The Quebec Press Council has released its latest decisions on public complaints about journalists. Here’s a roundup of some of those and earlier ones I haven’t talked about yet that have been released since January:
Fortier issued a complaint to both the press council and the Canadian Broadcast Standards Council against Poulin for saying a swear word on air on May 1, 2009. Specifically, he’s quoted as saying “Je vais le dire là parce que je le pense : ç’a pas de chrisse de bon sens.”
The CBSC found against the station for using the swear word on air, forcing it to air its decision. But the press council found nothing wrong with it (it’s not the council’s job to police profanity). What the press council did have a problem with was the fact that the station refused to cooperate with the council and hand over a recording of what was broadcast.
That refusal is probably related to a general feeling among private broadcasters that the press council is redundant, since they already have to submit to the CBSC. Astral, TQS, RDS and others raised a stink about it a little over a year ago, causing the council to respond that it would act on complaints even if the media outlets in question aren’t members and refuse to cooperate.
Lespérance took issue with an article by Éric Clément published in La Presse on July 9, 2009, about a city employee losing a case before the labour board. Lespérance’s issue was that La Presse slapped the label “EXCLUSIF” on top of it, which was particularly embarrassing for the paper because the Journal de Montréal came out with the same news on the same day. Lespérance said calling it an exclusive was sensationalistic, inaccurate and dishonest.
The council agreed only that the label was inaccurate, and that while there can never be any guarantees that news labelled “exclusive” is truly so, a news outlet should only use the term when there’s a “very strong probability” that they’re the only ones to have access to the information. Since the news in question here was a ruling by a government body that was freely available online, the council found La Presse clearly jumped the gun.
If you’re aware of the parties involved, the nature of the complaint is hardly surprising: the complainants took issue with Dupont’s comments about government handouts to people on welfare and other forms of social assistance on March 10, 2009.
CHOI refused to respond to the complaint. It too chose only to cooperate with the CBSC. The council nevertheless found against it.
Coverage from Le Devoir, Le Soleil, Rue Frontenac and the Journal de Québec (which quotes Dupont saying he’s not a journalist and so shouldn’t have to answer to the conseil de presse). And a response from the front commun.
Popovic complains about a column Martineau wrote that was published in the Journal last August, just after the one year anniversary of the death of Fredy Villanueva in Montreal North. Martineau condemns a march that took place on the anniversary because police arrested one person who had the components of a molotov cocktail in his backpack. Popovic accused Martineau of launching stereotypes against the protesters and using one incident to unfairly tar the entire event in bad faith (Popovic is a spokesperson for the group that organized the march).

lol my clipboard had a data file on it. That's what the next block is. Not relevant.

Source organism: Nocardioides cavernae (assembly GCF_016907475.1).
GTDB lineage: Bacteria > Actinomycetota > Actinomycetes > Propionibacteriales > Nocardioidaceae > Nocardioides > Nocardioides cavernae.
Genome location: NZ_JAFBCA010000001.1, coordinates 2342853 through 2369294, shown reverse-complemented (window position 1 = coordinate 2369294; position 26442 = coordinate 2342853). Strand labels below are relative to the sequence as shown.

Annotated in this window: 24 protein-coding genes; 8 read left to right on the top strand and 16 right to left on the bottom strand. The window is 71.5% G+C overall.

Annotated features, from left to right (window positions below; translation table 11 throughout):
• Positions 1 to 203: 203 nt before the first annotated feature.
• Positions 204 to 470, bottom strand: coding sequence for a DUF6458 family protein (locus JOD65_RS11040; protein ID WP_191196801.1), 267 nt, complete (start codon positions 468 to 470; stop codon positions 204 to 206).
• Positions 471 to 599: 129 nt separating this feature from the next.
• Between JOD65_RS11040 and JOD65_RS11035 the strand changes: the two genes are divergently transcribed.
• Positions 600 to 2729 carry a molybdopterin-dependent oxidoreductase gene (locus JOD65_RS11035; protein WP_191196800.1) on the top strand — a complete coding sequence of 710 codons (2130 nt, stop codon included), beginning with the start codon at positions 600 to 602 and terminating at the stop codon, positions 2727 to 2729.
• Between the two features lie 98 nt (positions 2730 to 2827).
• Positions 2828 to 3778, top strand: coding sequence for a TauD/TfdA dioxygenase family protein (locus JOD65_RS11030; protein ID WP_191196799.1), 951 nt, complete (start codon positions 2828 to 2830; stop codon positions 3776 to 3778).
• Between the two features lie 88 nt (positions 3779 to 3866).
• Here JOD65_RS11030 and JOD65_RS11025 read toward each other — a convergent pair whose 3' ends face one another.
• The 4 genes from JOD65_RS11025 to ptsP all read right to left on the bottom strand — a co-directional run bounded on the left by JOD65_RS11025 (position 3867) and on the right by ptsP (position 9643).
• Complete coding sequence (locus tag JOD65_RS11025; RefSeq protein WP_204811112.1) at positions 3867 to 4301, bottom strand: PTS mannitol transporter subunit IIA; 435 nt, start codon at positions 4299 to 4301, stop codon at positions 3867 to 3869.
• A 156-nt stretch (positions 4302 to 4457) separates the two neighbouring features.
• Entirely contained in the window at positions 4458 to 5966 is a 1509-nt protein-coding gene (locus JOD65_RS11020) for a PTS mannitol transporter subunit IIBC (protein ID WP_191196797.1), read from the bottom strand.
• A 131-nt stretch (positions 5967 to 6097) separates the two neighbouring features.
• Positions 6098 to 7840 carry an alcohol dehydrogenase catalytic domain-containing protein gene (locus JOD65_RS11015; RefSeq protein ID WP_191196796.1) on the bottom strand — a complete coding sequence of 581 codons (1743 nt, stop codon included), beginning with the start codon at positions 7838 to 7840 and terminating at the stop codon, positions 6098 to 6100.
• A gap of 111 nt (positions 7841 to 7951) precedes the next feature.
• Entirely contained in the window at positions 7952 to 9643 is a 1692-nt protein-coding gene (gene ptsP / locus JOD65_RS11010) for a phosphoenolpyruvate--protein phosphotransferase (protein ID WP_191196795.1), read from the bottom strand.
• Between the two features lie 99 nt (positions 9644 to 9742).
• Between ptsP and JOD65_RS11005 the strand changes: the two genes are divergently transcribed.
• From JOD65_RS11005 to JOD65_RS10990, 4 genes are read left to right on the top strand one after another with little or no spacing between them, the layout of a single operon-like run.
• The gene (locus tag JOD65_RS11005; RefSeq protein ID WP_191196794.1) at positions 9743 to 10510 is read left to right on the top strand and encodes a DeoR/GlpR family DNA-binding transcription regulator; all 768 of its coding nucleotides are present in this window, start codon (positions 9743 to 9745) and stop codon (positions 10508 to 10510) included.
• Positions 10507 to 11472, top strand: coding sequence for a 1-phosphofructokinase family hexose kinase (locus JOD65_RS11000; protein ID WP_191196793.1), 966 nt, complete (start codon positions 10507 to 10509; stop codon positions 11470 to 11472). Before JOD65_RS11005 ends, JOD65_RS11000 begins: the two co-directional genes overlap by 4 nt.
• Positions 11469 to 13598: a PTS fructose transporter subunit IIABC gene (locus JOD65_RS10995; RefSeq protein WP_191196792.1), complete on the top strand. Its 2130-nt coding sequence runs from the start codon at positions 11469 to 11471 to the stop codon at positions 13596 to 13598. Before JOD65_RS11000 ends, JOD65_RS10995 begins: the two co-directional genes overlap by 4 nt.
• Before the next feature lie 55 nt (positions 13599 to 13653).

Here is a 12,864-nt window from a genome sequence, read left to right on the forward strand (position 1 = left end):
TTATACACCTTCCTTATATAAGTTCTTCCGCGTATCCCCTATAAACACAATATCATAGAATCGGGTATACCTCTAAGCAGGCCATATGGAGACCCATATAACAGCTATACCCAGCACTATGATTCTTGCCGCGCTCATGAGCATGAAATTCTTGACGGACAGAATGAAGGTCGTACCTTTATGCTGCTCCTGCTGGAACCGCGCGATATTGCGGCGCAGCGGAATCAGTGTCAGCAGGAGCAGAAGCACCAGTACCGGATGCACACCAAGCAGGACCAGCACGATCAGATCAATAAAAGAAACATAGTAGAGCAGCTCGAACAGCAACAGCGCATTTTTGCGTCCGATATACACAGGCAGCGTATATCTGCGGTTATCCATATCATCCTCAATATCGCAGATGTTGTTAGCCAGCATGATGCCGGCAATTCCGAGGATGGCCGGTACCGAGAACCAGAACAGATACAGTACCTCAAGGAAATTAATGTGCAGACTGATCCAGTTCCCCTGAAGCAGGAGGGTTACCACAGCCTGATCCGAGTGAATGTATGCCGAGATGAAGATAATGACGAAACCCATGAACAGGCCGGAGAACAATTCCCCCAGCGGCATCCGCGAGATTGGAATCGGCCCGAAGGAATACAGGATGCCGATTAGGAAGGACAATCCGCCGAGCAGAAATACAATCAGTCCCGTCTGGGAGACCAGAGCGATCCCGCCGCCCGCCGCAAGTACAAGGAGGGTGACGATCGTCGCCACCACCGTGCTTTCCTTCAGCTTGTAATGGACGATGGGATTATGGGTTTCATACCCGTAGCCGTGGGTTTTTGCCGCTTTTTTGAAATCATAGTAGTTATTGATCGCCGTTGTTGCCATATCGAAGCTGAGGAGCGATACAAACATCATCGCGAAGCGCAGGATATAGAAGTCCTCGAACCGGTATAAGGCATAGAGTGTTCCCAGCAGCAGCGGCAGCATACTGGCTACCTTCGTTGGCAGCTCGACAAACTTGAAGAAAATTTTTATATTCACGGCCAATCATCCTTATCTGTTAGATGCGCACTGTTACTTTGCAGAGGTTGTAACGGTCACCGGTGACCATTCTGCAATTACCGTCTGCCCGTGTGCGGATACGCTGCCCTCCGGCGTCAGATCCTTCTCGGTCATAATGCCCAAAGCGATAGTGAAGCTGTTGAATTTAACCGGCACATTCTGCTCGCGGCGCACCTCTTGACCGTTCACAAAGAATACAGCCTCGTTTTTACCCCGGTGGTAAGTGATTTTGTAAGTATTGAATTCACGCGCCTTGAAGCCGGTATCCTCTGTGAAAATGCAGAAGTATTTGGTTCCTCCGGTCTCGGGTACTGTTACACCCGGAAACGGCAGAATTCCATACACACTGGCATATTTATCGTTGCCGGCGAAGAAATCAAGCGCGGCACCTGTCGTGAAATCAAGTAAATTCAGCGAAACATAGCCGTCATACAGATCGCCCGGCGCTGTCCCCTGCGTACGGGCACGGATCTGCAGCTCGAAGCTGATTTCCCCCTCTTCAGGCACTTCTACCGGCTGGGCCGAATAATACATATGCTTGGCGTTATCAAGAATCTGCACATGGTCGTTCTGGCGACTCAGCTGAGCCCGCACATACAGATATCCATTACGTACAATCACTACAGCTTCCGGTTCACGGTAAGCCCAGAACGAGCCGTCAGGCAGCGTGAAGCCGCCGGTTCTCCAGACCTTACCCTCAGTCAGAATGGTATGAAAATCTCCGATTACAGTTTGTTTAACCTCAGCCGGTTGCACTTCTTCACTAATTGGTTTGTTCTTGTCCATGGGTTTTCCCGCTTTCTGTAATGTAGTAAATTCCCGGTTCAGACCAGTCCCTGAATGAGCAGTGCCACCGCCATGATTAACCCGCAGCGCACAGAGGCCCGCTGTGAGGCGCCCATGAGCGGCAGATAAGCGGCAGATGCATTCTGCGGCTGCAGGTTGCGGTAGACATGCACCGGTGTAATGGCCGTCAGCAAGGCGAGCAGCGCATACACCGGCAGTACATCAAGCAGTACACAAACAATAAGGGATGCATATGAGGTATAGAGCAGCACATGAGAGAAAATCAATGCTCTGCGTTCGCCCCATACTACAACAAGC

The paper responded that Martineau is a columnist and free to have his own opinions and use hypothetical scenarios to make a point. The council ruled that Martineau has the right to his own opinions, but not his own facts, and that making an “abusive generalization” was not something he was entitled to do.
Coverage from Rue Frontenac (naturally).
Another Éric Clément EXCLUSIF, this one about a member of Montreal’s executive committee, André Lavallée, having been once a member of the Front de libértion du Québec. The cabinet, acting on Lavallée’s behalf, complained to the council that La Presse was sensationalizing this information because it was already public knowledge (a fact Clément reported on in a follow-up piece). The complaint accused Clément and La Presse of bad faith, and of getting wrong the fact that Lavallée was “breaking his silence” because people had already known about his past with the FLQ.
The council rejected the complaint, noting that Lavallée’s past was not in fact public knowledge, and had not been brought up in his previous election campaigns.
Ouellet complained that Mongrain invited only the two main candidates – Gérald Tremblay and Louise Harel – to a debate during the last municipal election. He accused Mongrain and LCN of depriving the public of information they could have used to cast an informed vote.
Even though LCN refused to cooperate (TVA is no longer a member of the council), the council rejected the complaint, ruling that it was reasonable to invite only the two leading candidates, and in any event Projet Montréal leader Richard Bergeron was also invited to his show on another date and was given an opportunity to make his case.
The council wouldn’t rule on whether the accusation was defamatory (that’s an issue for the courts), and did caution that “xenophobic” was a strong word to use, but nevertheless dismissed the complaint.
Moussa complained that a piece in the magazine and a blog post on the website by Ravary in March 2008 that had “inexact” and “incomplete” information that Moussa says indirectly ties him to Hezbollah. The council found that Ravary’s criticisms of a poem by Moussa were not inappropriate (and, in fact, she wasn’t the only person to criticize him) and rejected the complaint, even though Châtelaine did not cooperate with the council.